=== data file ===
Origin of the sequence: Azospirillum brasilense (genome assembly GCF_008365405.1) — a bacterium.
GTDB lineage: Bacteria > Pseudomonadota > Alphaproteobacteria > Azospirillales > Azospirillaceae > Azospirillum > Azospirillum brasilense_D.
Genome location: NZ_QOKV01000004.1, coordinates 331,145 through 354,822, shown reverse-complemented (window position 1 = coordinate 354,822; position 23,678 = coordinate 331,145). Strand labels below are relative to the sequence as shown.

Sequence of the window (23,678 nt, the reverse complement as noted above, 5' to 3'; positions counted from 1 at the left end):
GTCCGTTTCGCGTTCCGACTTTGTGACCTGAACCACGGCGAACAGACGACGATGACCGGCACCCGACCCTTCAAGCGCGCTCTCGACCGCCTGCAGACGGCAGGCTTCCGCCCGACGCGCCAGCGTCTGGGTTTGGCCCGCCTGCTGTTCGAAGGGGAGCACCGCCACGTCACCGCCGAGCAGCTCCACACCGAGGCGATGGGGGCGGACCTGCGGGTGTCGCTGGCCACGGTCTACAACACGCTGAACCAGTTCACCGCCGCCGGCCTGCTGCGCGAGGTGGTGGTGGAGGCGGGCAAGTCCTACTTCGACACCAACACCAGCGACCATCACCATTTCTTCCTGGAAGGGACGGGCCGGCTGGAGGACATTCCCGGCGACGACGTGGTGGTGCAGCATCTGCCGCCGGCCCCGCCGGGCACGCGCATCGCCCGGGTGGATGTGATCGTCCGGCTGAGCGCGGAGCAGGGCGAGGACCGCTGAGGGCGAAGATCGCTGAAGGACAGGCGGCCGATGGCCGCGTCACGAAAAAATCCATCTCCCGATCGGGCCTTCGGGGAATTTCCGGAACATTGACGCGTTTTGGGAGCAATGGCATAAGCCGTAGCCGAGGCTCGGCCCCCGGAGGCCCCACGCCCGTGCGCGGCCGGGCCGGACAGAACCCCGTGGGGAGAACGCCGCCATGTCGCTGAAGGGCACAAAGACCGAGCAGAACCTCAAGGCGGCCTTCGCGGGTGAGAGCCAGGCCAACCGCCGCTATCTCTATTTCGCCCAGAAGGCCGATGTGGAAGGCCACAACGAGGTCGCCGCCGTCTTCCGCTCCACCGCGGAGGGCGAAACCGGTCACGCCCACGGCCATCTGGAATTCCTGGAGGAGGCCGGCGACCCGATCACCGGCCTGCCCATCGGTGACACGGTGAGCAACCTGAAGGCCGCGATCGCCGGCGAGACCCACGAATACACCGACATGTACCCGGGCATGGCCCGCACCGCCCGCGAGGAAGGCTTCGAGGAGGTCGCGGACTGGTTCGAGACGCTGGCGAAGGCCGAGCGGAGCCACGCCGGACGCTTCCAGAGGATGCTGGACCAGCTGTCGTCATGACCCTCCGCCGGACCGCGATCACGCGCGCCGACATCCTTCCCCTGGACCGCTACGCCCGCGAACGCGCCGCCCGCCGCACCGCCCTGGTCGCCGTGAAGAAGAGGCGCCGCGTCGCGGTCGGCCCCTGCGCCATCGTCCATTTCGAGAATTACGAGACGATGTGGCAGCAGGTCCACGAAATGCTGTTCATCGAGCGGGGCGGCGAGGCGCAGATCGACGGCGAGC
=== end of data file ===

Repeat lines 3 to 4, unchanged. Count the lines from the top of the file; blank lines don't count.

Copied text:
Genome location: NZ_QOKV01000004.1, coordinates 331,145 through 354,822, shown reverse-complemented (window position 1 = coordinate 354,822; position 23,678 = coordinate 331,145). Strand labels below are relative to the sequence as shown.

Sequence of the window (23,678 nt, the reverse complement as noted above, 5' to 3'; positions counted from 1 at the left end):